Both novels contain figures who work in partnership with other people to accomplish their deeds. For Ned Kelly, he is clearly associated with other people, as the title suggests. His "gang" becomes very important to him, as although they commit crimes and are hunted by the police, they as a group achieve a heroic status amongst the poor people, who see them as championing their cause and fighting against injustice. Ned Kelly is supported in his final stand to the end by his gang, with figures such as Byrne, Dan Kelly and Hart dying in the final stand where Ned Kelly is captured alive and taken. Ned Kelly is thus supported by his gang and this allows him to build his heroic status.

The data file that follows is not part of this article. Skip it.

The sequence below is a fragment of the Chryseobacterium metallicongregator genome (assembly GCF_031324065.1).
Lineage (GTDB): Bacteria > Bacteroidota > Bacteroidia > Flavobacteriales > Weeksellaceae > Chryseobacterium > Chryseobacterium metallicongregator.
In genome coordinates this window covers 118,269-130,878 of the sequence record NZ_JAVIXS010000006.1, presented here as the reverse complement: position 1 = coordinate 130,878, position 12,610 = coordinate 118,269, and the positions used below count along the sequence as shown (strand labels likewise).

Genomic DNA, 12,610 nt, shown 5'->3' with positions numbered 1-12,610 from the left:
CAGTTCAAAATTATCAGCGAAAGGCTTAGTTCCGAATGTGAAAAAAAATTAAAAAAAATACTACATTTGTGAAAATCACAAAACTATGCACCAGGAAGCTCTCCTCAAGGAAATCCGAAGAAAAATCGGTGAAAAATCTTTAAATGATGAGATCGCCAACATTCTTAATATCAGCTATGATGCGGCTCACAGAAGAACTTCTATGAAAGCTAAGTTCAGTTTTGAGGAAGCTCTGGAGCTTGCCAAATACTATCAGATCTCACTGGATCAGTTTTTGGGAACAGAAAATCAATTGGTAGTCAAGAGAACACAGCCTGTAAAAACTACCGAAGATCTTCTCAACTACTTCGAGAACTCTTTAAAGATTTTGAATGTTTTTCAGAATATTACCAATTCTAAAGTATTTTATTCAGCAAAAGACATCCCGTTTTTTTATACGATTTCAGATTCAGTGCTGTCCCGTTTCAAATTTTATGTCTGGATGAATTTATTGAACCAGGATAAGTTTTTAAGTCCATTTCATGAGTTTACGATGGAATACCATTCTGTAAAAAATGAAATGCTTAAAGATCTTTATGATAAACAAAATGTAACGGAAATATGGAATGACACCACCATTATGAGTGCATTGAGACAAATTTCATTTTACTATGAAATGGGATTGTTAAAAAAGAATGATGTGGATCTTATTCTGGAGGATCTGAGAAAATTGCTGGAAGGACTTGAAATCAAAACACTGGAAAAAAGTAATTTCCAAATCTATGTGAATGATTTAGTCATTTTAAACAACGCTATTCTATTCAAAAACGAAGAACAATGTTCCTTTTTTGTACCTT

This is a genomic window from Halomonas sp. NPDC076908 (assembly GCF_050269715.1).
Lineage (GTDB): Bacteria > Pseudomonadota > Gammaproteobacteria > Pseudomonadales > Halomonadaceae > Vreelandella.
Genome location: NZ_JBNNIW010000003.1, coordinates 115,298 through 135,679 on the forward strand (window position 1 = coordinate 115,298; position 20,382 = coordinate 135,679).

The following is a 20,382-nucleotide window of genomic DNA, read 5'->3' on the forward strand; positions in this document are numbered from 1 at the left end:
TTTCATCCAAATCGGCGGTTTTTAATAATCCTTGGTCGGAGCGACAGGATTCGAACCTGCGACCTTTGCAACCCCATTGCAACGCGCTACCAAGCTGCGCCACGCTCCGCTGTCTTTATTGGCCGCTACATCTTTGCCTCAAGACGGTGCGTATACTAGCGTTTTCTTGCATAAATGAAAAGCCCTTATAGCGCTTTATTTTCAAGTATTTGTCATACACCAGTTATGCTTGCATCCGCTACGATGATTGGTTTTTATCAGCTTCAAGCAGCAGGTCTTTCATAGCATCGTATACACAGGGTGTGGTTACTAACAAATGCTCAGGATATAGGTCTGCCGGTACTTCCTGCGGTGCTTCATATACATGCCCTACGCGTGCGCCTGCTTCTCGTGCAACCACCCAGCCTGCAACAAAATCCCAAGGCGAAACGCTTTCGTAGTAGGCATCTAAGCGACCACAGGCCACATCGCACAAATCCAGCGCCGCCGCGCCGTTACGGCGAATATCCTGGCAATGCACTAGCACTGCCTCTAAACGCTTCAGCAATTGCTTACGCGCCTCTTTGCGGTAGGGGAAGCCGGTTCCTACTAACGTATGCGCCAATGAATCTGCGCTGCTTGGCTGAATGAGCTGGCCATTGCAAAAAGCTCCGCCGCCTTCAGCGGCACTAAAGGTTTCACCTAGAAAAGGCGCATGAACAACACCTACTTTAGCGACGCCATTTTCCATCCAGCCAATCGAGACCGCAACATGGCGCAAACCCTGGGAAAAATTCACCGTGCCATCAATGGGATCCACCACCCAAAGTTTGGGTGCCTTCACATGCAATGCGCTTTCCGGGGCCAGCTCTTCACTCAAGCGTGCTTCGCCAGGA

In Capote's account of the infamous Clutter killings, Perry Smith and Dick Hickock are shown to work together in the killings, although the novel suggests that Perry Smith committed the murders himself with Dick Hickock acting as accomplice. In this text, however, the crime is obviously an act that is unquestionably wrong and does not gain Hickock and Smith the kind of popularity as Ned Kelly and his gang gained. What is interesting about this criminal partnership however is the way that Capote clearly focuses the reader's sympathies on the figure of Perry. Note the following description of how Perry encourages Dick to pick up some hitchikers:
But Perry, little old big-hearted Perry, was always pestering Dick to pick up the damndest, sorriest-looking people.
The description of Perry as "little old big-hearted Perry" clearly indicates Capote's bias towards Perry. Even though in this text Perry is shown to be the one who committed the murders a very interesting picture of Perry develops with Dick presented as more of a "true" criminal. Perry, it is suggested, is "better" than his accomplice because of the suffering he experienced as a child.